spatial coordinates are the same in both sets of equations. To show

this, we just cancel out the (n')'s in the inverse equations, and we

have our original Galilean transformation equations.

x = x' - (-vt/n')n'

x = x' + vt

t = t'

To show how this relates to gravitation, we consider the orbits of the

planets in our solar system. Mercury is the planet that is orbiting the

fastest, being the closest to the sun, its velocity being 30 miles per

second. A clock on Mercury would be slower than a clock on earth

because earth has a slower velocity in its orbit, 20 miles per second.

But what scientists do not seem to have realized is that if we compute

n' for the time on Mercury, we are not computing it from time on earth.

Earth is the third planet from the sun, and there would be an n' for

earth's clock derived from a clock that shows t that applies to all

planets, asteroids, etc., in the solar system. To imagine this common

clock, we go out through the planets, each having a faster clock than

the planets closer to the sun, until we run out of planets and other

things that are orbiting the sun. Then we are at a point, say halfway

to the nearest star, where the gravitation of the sun is of no effect,

and a clock at that point is faster than a clock on any planet in our

solar system. If we say that the time of that clock is t, then we can

calculate the time of a clock on any planet by the Galilean

transformation equations if the velocity of the planet is shown as v

according to the time of the clock halfway to the nearest star. So then

the speed of earth in its orbit would not be v, but (vt/n'), where v is

the velocity of earth's orbit computed from the outer space clock, t is

the time of the outer space clock, and n' is the time of a GPS clock on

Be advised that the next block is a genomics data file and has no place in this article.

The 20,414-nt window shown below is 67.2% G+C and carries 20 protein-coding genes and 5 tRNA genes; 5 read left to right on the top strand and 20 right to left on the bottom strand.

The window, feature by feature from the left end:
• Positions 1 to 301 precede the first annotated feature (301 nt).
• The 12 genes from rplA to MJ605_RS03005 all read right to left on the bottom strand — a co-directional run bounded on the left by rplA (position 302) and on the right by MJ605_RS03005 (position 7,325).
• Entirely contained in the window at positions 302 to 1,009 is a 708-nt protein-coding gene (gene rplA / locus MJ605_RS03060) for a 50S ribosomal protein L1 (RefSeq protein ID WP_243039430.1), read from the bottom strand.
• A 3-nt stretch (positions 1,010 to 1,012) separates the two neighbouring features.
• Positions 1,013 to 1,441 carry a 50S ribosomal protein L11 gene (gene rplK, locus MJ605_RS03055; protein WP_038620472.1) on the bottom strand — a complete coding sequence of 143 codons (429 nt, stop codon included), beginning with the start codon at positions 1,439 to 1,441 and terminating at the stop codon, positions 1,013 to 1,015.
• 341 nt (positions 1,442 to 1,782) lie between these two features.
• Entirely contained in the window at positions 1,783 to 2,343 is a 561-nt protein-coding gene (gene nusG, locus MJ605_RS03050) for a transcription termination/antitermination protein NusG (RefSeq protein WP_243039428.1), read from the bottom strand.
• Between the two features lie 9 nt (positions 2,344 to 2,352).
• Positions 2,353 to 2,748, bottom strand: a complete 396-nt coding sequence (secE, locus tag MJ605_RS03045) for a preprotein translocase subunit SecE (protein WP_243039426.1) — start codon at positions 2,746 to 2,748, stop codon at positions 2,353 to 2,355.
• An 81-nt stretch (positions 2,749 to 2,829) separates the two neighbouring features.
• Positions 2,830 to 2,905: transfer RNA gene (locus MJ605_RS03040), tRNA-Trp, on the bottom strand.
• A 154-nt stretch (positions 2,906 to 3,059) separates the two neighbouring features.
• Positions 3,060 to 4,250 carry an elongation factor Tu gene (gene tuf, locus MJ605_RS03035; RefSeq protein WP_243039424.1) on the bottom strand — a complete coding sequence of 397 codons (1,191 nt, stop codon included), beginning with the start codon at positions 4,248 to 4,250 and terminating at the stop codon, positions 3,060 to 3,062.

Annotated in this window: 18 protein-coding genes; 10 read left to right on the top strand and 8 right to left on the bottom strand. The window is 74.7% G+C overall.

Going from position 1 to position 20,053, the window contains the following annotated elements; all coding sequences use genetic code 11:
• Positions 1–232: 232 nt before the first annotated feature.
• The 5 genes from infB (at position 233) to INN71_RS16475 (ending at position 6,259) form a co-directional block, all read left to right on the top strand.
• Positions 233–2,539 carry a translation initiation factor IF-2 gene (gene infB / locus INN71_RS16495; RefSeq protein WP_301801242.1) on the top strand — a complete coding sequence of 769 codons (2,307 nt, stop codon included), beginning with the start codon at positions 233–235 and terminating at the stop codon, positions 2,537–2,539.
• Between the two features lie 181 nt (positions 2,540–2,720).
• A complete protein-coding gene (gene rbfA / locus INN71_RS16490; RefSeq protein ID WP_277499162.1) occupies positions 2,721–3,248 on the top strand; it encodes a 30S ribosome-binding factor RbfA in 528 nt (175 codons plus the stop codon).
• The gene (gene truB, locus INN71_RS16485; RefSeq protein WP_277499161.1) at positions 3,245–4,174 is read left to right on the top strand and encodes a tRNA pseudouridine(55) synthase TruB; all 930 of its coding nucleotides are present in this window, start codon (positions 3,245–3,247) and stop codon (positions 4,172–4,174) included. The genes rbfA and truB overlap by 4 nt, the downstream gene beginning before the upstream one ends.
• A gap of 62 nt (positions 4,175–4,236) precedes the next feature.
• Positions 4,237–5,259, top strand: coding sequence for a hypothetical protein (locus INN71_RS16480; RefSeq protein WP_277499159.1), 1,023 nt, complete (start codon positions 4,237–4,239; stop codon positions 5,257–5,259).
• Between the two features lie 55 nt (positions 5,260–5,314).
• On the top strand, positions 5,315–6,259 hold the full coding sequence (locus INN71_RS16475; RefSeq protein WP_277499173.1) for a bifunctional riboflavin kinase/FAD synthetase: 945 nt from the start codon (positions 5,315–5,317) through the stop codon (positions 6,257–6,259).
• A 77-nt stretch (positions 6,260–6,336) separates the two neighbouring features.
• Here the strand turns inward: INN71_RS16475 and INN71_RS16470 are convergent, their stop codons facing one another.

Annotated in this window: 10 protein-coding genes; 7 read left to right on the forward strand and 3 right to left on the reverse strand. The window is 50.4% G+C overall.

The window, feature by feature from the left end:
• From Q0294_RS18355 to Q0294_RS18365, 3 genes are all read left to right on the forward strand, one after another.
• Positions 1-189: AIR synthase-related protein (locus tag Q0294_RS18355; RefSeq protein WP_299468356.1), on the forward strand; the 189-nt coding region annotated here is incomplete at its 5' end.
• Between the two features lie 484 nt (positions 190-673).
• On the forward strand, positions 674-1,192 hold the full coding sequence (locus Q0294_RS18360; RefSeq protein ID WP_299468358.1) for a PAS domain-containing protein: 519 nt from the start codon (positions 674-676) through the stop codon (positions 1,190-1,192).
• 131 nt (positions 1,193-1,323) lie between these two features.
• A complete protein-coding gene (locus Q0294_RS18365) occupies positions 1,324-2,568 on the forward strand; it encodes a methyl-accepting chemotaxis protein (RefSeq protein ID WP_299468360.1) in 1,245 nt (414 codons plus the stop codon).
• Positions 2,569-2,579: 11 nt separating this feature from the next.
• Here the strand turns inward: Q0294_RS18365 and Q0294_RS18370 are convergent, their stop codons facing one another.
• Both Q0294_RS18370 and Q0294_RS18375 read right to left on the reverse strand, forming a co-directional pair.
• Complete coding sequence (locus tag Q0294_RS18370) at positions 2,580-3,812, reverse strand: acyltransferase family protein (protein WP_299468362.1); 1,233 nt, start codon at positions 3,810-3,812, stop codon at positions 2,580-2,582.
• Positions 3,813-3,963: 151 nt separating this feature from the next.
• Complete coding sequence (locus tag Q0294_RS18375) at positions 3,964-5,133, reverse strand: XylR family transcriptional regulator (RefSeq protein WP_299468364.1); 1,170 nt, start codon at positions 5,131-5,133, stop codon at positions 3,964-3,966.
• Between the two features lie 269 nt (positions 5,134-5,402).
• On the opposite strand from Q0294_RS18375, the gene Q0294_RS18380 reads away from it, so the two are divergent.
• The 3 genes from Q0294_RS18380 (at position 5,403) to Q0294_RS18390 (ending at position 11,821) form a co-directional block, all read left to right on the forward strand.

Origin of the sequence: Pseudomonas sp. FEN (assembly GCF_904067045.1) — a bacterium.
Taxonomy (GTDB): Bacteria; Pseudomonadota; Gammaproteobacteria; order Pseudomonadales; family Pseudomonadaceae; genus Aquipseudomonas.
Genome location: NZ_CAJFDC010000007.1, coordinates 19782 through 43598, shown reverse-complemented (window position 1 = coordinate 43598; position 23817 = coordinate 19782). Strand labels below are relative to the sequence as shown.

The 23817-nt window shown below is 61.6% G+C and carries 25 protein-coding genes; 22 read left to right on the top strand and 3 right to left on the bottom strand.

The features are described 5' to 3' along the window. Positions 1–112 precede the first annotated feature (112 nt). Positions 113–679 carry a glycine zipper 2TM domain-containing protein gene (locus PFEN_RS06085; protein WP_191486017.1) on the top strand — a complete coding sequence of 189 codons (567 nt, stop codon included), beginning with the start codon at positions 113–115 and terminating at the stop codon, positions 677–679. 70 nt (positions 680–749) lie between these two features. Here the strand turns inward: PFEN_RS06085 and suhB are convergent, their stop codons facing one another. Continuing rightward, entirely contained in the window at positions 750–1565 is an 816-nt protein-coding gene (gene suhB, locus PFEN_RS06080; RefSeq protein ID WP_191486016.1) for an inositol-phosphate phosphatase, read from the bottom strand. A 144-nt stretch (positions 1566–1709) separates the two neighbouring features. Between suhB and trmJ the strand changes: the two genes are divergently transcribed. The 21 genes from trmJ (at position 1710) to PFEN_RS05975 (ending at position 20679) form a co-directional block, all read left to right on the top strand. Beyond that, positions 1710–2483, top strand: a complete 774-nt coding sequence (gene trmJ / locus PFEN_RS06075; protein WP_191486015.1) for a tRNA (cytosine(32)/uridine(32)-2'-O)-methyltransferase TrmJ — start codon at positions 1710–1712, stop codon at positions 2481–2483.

earth. I hope this description of time can help scientists visualize

how time relates to motion and gravitation.

Robert B. Winn

presenting time as a sort of force that contracts lengths, curves space,

and distorts mathematics. Time is not a force. It is a measurement of

events. So let us consider time as shown by the Galilean transformation

equations.

x'=x-vt

y'=y

z'=z

t'=t

The problem scientists have with the Galilean transformation equations

is the last equation, t'=t, because they do not see it as providing for

the result of the Michelson-Morley experiment. The disagreement with

these equations can be shown by the example of a clock in a flying

airplane. Einstein says in his Special Theory that the time of that

clock would be slower than the time of a clock on the ground.

Scientists then experimented with clocks in airplanes and found that

they did indeed have slower rates than a clock on the ground. Then

Hafele and Keating experimented with cesium clocks flown on

transcontinental jet flights and said that their experiment had shown

that if an airplane flew around the earth one way, the clocks would be

slower, but if flown around the earth the other way, the clocks would be

faster. They attributed the slower clocks to the effects of Special

Relativity and the faster clocks to the effects of General Relativity.

Then GPS satellites were put in orbit, and a clock in a GPS satellite is

faster than a clock on earth, and scientists once again found a way to

determine the time of a GPS satellite clock by combining the perceived

effects of Special and General Relativity. But it would appear that

there is a simpler way to describe all of these times. Just because

Isaac Newton described time in his theory of gravitation as being

absolute does not mean he could not have worked the problem Einstein

claimed to have solved with the Lorentz equations. My own opinion is